I have been working slowly through Abelman & Sussman's Structure and Interpretation of Computer Programming (SICP) and exercises, the MIT classic "introductory" text, but would like to share the experience. The great thing about SICP is that it is free online, as are accompanying video lectures -- the first was inspirational, but subsequently I have relied on the text. The tools are available online and free. The language used is Scheme (a teaching/research Lisp), but it's the ideas that come through.
There are other books out there which promise to capture exciting ideas using various f.p.-ish languages as vehicles:
- Hudak, The Haskell School of Expression
- Armstrong, Programming in Erlang
- Siebel, Practical Common Lisp (text available online)
Haskell: Lazy evaluation, monadic computation, mathematical modelling, and more ...
Erlang: Practical, reliable, massive parallelism, ...
Lisps: Code-data duality
I am also interested in F# (as the .NET representative of the ML / OCAML) family, but am waiting on the publication and review of more books. [Forgive me for leaving Smalltalk, Forth, plus the various languages du jour off my list: There may well be too many already.]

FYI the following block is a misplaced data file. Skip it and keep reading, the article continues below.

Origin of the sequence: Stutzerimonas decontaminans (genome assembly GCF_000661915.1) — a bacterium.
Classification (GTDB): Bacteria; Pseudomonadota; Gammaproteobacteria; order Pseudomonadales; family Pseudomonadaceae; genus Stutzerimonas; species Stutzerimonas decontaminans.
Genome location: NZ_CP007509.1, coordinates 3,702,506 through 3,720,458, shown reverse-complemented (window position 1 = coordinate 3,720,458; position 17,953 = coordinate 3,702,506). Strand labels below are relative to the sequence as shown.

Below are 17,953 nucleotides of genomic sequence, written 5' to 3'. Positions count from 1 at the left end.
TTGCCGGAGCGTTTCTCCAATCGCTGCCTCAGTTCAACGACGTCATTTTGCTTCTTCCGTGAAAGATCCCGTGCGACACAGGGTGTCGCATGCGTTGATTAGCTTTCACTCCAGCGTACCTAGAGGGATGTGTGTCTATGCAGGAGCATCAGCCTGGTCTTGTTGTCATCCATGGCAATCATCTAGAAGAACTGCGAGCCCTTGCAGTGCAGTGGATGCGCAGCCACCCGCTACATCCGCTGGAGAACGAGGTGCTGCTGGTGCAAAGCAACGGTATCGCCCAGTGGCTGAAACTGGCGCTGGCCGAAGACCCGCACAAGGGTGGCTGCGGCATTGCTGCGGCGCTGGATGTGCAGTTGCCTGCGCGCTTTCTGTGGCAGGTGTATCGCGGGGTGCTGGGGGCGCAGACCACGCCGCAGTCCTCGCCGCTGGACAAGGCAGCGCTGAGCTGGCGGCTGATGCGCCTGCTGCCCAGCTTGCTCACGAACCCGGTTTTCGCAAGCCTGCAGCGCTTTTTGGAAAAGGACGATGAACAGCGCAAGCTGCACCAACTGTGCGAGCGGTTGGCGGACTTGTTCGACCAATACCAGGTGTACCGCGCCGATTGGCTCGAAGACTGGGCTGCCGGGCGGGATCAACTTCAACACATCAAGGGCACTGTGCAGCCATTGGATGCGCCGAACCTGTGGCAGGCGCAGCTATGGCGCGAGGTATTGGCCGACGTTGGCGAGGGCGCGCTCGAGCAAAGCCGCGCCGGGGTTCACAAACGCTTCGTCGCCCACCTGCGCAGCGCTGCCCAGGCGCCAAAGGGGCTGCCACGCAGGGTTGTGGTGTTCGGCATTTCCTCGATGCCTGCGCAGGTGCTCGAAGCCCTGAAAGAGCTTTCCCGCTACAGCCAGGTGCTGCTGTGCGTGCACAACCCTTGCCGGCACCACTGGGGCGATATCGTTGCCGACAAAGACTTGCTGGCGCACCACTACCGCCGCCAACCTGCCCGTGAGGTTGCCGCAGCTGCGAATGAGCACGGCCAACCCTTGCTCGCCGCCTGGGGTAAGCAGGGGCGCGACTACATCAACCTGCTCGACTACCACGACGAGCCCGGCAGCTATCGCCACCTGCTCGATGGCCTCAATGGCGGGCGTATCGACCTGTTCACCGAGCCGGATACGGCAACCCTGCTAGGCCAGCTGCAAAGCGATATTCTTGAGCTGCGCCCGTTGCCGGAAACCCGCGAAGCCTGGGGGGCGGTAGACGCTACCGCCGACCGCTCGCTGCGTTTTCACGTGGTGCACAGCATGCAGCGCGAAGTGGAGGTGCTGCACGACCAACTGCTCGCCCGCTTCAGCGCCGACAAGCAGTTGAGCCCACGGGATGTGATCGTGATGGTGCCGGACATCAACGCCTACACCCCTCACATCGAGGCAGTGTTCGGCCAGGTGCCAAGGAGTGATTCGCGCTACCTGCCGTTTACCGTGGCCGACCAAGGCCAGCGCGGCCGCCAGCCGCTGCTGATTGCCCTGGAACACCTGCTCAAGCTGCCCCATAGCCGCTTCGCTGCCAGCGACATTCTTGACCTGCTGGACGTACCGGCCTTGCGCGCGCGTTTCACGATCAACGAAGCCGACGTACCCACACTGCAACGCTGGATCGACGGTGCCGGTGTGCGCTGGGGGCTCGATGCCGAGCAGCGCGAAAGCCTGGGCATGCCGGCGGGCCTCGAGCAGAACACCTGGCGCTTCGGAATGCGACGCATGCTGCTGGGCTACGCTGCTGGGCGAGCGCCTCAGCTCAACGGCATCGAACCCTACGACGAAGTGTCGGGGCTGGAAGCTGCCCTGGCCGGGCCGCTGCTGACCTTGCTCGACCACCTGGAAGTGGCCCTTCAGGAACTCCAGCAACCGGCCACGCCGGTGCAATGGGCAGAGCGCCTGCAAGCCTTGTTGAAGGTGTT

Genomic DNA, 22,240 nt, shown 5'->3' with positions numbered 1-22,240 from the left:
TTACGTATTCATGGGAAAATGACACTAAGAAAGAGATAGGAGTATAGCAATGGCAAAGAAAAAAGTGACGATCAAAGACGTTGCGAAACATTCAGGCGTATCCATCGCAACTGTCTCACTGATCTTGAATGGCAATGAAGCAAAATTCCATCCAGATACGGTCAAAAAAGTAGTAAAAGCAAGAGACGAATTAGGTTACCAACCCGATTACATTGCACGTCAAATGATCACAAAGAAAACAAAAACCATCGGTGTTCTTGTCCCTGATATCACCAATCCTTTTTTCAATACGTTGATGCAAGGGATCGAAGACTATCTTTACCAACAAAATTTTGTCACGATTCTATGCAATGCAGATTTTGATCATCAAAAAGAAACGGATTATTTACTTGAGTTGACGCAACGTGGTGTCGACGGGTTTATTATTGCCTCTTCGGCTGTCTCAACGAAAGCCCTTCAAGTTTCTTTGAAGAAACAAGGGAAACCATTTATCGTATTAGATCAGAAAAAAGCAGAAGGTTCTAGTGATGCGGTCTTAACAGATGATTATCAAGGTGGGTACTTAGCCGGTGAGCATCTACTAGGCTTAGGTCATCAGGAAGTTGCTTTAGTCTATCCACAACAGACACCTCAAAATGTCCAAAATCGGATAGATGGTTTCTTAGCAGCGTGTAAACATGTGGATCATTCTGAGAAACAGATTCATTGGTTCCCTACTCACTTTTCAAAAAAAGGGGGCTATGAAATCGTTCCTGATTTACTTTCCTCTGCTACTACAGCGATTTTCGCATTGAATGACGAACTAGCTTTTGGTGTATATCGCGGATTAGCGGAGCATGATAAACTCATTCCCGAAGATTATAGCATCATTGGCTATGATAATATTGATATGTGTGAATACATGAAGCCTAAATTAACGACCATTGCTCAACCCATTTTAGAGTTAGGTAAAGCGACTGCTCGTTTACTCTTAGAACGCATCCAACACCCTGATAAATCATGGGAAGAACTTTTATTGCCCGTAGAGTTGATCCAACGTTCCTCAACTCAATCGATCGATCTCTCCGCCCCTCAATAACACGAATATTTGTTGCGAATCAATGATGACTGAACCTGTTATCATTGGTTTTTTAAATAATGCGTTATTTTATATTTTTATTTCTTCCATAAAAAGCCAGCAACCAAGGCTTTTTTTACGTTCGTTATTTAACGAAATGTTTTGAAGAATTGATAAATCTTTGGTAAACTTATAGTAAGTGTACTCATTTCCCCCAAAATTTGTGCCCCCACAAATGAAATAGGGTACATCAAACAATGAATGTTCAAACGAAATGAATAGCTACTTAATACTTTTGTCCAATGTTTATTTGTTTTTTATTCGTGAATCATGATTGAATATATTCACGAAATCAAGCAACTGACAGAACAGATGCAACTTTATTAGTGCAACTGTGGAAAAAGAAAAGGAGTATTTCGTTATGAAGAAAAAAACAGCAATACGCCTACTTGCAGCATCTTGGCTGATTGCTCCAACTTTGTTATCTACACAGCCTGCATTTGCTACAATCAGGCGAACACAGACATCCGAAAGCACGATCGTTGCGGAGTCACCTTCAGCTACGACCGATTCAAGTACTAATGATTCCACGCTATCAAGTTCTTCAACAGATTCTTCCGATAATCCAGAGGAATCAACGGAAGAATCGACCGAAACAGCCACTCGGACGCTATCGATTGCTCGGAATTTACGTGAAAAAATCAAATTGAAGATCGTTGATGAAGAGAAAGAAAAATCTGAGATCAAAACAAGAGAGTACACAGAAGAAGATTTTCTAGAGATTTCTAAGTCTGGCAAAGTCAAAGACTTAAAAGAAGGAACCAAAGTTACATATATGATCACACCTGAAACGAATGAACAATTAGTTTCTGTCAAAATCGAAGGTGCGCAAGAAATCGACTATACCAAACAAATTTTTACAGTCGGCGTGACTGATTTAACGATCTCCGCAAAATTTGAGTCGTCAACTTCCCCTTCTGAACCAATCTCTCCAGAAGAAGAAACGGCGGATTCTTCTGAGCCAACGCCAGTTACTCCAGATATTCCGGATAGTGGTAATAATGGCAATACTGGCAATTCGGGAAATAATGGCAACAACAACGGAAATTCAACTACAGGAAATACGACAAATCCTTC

Other probably books worth looking into:
- Graham, On Lisp
- Norvig et al, PAIP and AI: A modern approach
- Kiczales, The Art of the Meta-Object Protocol
- Sussman and Wisdom, Structure and Interpretation of Classical Mechanics (text available online)
- Doets and van Eijck, The Haskell Road to Logic, Maths and Programming
- Okasaki, Purely Functional Data Structures
It's all about the joy of new and ongoing learning; with the bonus of becoming more skillful, productive, and having a chance of successfully working with the coming generation of massively multi-core machines.
I would be interested in hearing expressions of interest, suggestions for format plus any experiences and tips from anyone involved in such groups.